London

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London Guide 

London is a large city but a lot of the sights are within the central area and it is easy to get around by tube and bus. The good thing about London is that although it is an expensive city you can do a lot for free, museums and art galleries generally do not charge.  

Places to visit in London

Trafalgar Square - is the iconic square that symbolises London for many people. It is also near the centre of the city and its free to visit. A great place to start any tour. Nelson's Column was erected in 1843 to commemorate Nelson's victory at Cape Trafalgar. 

                                                                            The Mall and Buckingham Palace London The Mall and Buckingham Palace

National Gallery - overlooking Trafalgar Square this is main location for much of the nation's art, with works from most eras and many renown artists. Nearby is the National Portrait Gallery - with a large collection of paintings of people from Britain's history. 

Piccadilly Circus - another famous landmark of London the statue of Eros in the middle of a very busy intersection. Piccadilly is the name of a major street that leads from Piccadilly Circus towards Hyde Park - the location of the Ritz Hotel and Fortnum & Mason's the posh department store. 

Covent Garden - was once London's main fruit and vegetable market and is now a trendy place to visit for restaurants, cafes, bars and small stalls - a bit touristy through. It is near all the main theatres so is busy well into the night. 

The Mall - is the the landmark ceremonial approach road to Buckingham Palace. It runs through St James's Park and Green Park and is great for a peaceful stroll as there is usually only light traffic on it. 

Buckingham Palace - Buckingham Palace is the official London residence of the British monarch. It dates from 1703 and has been the home of the ruling Monarch since 1761. It is open to the public during the summer - but it gets very busy. 

Houses of Parliament - is the home of the British

South Bank - if you cross Westminster Bridge you can walk along the south bank of the Thames for several miles until you get to Tower Bridge. Along the way you will see the London Eye, the Royal Festival Hall, the Queen Elizabeth Hall and The Hayward art gallery, the Millennium Bridge and Tate Modern, Shakespeare's Globe Theatre and Southwark Cathedral

Tower Bridge - perhaps the most recognised landmark in London - dates from 1894.

Tower of London - one of the highlights of any visit to London. The home of the Crown Jewels, the famous Beefeater Guards and the ravens; the tower is a World Heritage Site.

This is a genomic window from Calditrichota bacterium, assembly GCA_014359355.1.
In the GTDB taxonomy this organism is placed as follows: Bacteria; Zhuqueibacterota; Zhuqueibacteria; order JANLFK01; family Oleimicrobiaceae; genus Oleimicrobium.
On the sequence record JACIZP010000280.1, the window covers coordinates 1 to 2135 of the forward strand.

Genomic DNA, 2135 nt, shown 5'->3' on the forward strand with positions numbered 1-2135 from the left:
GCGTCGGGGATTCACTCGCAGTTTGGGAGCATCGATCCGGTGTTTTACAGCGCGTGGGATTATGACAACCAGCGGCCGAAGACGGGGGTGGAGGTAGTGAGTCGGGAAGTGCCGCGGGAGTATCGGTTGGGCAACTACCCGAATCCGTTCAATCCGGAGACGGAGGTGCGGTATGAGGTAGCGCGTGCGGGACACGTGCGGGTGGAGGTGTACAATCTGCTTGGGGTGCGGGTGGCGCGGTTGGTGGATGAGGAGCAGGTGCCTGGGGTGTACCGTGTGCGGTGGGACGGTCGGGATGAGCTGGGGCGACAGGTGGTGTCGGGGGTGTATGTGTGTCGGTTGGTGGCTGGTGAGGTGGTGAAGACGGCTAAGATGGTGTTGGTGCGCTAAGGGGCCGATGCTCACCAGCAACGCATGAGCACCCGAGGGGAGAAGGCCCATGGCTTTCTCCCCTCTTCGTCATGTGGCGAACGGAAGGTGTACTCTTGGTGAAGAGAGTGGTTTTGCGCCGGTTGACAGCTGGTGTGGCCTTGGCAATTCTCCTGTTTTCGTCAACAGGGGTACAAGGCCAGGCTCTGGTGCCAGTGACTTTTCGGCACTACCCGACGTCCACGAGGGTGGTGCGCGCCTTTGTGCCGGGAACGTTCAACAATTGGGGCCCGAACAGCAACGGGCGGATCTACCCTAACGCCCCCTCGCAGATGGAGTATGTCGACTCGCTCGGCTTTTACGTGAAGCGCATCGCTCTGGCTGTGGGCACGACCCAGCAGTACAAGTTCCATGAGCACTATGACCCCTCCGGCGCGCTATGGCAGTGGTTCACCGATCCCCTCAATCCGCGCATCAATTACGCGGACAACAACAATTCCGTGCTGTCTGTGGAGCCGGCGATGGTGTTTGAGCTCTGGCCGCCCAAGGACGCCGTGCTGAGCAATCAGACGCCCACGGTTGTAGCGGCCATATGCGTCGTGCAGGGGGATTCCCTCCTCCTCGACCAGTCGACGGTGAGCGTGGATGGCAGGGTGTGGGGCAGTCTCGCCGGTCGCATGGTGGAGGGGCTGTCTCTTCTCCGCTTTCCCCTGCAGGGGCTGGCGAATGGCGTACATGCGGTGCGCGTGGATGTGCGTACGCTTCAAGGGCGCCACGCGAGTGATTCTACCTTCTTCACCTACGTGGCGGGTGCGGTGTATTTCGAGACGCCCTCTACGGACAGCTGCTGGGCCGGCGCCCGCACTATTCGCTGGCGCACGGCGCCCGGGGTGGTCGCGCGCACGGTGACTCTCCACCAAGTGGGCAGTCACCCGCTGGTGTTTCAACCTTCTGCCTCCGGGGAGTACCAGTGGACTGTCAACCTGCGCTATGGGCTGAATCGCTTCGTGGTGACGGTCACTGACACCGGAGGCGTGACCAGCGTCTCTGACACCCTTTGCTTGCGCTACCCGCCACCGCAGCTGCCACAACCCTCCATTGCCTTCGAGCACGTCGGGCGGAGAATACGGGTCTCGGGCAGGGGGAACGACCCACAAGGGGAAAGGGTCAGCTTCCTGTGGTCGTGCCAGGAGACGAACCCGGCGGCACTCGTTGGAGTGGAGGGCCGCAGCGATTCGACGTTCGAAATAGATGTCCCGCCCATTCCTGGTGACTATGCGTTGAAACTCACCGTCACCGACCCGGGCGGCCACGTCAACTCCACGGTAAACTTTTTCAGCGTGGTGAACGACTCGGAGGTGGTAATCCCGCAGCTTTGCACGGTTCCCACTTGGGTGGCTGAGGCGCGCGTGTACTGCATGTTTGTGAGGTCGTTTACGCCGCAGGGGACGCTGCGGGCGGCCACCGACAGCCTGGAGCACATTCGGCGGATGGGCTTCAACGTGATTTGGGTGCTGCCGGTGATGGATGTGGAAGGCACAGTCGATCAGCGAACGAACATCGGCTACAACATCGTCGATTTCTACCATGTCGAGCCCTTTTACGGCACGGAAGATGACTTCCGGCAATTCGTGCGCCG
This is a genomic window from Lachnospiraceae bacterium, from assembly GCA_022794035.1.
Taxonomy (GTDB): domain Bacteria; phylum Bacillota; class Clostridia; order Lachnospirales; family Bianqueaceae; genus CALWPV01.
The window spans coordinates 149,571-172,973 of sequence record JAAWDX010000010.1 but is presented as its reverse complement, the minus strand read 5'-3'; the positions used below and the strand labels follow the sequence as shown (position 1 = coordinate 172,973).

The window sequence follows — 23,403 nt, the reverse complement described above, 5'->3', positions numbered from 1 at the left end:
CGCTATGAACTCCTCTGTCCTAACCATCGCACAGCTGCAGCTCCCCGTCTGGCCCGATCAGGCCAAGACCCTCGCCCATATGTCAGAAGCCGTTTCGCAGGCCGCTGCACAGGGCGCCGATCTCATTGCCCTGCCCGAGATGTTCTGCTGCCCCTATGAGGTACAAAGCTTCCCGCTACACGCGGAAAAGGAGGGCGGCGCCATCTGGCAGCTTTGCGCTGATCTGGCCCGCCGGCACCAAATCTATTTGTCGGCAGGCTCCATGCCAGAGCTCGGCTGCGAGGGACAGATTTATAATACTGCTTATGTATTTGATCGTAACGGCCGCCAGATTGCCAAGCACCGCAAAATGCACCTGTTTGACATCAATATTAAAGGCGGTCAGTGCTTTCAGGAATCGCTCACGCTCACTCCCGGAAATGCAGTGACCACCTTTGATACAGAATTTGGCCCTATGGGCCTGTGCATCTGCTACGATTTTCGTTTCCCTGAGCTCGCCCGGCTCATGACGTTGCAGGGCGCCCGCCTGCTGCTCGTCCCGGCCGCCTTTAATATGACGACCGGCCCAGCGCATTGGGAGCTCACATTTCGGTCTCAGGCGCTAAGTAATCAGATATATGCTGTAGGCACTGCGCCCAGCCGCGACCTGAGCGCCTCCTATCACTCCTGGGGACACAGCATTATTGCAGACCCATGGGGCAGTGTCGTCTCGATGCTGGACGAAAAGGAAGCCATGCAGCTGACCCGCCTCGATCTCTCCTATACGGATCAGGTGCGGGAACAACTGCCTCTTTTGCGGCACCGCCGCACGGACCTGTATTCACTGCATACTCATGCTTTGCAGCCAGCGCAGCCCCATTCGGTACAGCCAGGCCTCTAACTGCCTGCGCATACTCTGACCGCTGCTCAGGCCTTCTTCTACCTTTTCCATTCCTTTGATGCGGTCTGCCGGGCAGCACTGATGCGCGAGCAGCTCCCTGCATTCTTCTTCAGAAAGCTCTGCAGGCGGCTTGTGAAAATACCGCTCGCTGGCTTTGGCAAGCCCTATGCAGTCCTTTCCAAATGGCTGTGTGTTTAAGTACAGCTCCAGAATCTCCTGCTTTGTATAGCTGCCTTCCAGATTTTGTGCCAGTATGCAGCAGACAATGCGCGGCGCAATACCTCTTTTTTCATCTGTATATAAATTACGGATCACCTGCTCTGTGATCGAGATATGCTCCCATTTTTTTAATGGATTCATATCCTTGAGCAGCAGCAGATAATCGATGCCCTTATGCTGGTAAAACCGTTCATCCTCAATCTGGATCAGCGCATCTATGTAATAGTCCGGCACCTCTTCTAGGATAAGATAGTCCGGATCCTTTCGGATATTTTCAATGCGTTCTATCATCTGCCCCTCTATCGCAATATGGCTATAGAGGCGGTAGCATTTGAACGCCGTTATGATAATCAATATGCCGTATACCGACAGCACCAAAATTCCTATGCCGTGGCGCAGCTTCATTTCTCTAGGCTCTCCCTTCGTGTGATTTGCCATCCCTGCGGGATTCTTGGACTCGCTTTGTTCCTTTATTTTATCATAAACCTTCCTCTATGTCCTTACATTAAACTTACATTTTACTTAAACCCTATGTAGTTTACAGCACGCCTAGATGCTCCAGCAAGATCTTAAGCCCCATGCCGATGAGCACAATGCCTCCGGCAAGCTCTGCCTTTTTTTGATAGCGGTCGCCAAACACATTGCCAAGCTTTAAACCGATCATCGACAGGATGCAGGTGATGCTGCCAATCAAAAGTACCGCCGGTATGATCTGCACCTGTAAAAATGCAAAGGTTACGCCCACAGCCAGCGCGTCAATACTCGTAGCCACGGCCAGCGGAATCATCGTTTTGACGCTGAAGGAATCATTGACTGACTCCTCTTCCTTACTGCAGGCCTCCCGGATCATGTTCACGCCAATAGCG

Tate Modern - is on the south bank and is a huge art gallery housed in a former power station. It has a large collection of modern art including impressionists, cubist, and surrealists. Has massive structures in the turbine hall. 

Tate Britain - is on the north bank near Vauxhall Bridge - it houses a large collection of British art including many works by Turner, Blake, Whistler, Gainsborough and Spencer. 

Millennium Bridge - is a pedestrian bridge that crosses the Thames, linking Tate Modern with St Paul's Cathedral on the north bank. 

Shakespeare's Globe - a full size replica of the original theatre which used to be located nearby until 1613 when it burnt down. 

St Paul's Cathedral - St Paul's Cathedral is an Anglican cathedral on Ludgate Hill, and is the seat of the Bishop of London. The present building dates from the 17th century and was designed by Sir Christopher Wren.

                                             St Paul's Cathedral London St Paul's Cathedral

Westminster Abbey - is a large gothic abbey near the Houses of Parliament - it is where most British monarchs are crowned and also the last resting place for many of them 

Hyde Park - is the largest park in central London and where Londoners go to relax and exercise. At the centre of the park is the Serpentine Lake and in the north east corner you will find Speakers Corner where you can lecture the public till you're hearts content. 

Natural History Museum - is in South Kensington and is a 'must see' museum for visitors. Popular with kids of all ages perhaps due to the huge dinosaur skeleton at the entrance. 

 

Victoria and Albert Museum - also in South Kensington the V & A houses a vast collection of decorative art and design.

Science Museum - also in South Kensington with many moving models this museum covers the development of science from the 18th century to the present day.  

Greenwich - in south east London on the banks of the Thames. This was, for a long time, the London base of the Royal Navy - here you will find the Old Royal Navy College and the  National Maritime Museum. 

Regents Park - is located in the northern part of central London - the main draw of the park is London Zoo which was established in 1828. It has a fine new gorillas enclosure as well as many animals - check out the feeding times for the views.  

Harrods - the number one store in London, if not the world! Many people (myself included) make at least one purchase there so you can get the carrier bag! 

 

 
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